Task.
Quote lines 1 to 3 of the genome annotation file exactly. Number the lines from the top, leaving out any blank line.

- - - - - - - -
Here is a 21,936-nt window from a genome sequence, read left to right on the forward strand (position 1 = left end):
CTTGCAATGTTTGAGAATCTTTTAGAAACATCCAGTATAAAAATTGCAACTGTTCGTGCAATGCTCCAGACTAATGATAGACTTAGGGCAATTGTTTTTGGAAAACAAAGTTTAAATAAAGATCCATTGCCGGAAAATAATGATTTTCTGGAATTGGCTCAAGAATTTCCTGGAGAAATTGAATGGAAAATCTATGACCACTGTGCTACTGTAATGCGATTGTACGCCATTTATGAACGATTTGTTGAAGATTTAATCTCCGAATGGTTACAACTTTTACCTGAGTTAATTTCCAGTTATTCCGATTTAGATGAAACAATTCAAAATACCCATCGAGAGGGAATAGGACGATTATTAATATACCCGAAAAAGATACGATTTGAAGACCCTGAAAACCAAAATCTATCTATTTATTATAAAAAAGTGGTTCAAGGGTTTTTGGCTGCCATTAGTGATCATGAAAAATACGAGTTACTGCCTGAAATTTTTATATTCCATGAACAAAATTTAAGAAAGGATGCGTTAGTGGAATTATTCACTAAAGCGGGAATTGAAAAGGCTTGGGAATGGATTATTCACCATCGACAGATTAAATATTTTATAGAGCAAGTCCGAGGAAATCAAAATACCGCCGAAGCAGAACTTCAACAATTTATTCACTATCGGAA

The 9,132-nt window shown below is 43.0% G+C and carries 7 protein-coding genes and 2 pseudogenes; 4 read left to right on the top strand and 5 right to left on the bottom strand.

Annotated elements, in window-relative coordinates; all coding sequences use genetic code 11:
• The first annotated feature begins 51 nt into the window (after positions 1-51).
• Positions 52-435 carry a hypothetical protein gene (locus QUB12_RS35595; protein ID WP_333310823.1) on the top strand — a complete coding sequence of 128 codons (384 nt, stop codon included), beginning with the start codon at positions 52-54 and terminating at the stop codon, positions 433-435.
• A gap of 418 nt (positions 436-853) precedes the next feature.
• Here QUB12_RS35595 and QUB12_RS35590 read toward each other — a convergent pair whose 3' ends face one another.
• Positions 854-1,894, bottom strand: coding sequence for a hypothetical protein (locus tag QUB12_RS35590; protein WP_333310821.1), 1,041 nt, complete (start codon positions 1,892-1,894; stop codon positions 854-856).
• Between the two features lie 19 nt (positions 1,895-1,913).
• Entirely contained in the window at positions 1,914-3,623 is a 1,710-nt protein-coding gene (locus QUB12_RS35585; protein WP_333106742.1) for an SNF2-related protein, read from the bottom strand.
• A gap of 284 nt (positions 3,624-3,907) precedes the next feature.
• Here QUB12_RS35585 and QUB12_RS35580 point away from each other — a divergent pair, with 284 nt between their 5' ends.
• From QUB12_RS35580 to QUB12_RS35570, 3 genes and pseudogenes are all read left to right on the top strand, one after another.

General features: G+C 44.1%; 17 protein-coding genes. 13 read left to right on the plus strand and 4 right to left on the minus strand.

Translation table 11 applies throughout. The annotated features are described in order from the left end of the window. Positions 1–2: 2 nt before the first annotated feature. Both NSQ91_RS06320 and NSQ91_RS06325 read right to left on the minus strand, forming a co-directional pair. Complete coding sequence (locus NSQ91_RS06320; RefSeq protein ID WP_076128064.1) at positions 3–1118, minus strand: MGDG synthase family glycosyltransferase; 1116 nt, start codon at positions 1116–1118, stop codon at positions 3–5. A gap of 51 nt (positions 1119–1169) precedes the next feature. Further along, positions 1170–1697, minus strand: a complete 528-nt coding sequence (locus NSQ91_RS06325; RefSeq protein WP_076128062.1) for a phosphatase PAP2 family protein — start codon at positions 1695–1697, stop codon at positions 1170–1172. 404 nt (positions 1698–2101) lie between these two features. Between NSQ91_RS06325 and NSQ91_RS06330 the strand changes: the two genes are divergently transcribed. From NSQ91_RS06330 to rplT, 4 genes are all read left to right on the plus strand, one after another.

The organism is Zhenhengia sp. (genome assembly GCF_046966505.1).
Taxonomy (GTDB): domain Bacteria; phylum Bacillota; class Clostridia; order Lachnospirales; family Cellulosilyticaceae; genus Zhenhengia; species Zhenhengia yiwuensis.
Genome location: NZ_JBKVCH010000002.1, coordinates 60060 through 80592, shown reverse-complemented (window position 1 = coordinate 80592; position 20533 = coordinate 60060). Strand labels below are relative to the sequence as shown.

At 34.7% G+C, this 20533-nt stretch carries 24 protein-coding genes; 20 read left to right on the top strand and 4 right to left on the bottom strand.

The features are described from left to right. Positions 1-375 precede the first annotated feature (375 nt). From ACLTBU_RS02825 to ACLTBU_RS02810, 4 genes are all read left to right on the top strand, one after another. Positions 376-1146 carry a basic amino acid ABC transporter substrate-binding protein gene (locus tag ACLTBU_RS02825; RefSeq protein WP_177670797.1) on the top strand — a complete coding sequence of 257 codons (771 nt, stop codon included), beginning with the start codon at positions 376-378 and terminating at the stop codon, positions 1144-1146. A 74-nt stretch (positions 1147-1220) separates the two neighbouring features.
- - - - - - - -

Here is a 21,936-nt window from a genome sequence, read left to right on the forward strand (position 1 = left end):
CTTGCAATGTTTGAGAATCTTTTAGAAACATCCAGTATAAAAATTGCAACTGTTCGTGCAATGCTCCAGACTAATGATAGACTTAGGGCAATTGTTTTTGGAAAACAAAGTTTAAATAAAGATCCATTGCCGGAAAATAATGATTTTCTGGAATTGGCTCAAGAATTTCCTGGAGAAATTGAATGGAAAATCTATGACCACTGTGCTACTGTAATGCGATTGTACGCCATTTATGAACGATTTGTTGAAGATTTAATCTCCGAATGGTTACAACTTTTACCTGAGTTAATTTCCAGTTATTCCGATTTAGATGAAACAATTCAAAATACCCATCGAGAGGGAATAGGACGATTATTAATATACCCGAAAAAGATACGATTTGAAGACCCTGAAAACCAAAATCTATCTATTTATTATAAAAAAGTGGTTCAAGGGTTTTTGGCTGCCATTAGTGATCATGAAAAATACGAGTTACTGCCTGAAATTTTTATATTCCATGAACAAAATTTAAGAAAGGATGCGTTAGTGGAATTATTCACTAAAGCGGGAATTGAAAAGGCTTGGGAATGGATTATTCACCATCGACAGATTAAATATTTTATAGAGCAAGTCCGAGGAAATCAAAATACCGCCGAAGCAGAACTTCAACAATTTATTCACTATCGGAA

The 9,132-nt window shown below is 43.0% G+C and carries 7 protein-coding genes and 2 pseudogenes; 4 read left to right on the top strand and 5 right to left on the bottom strand.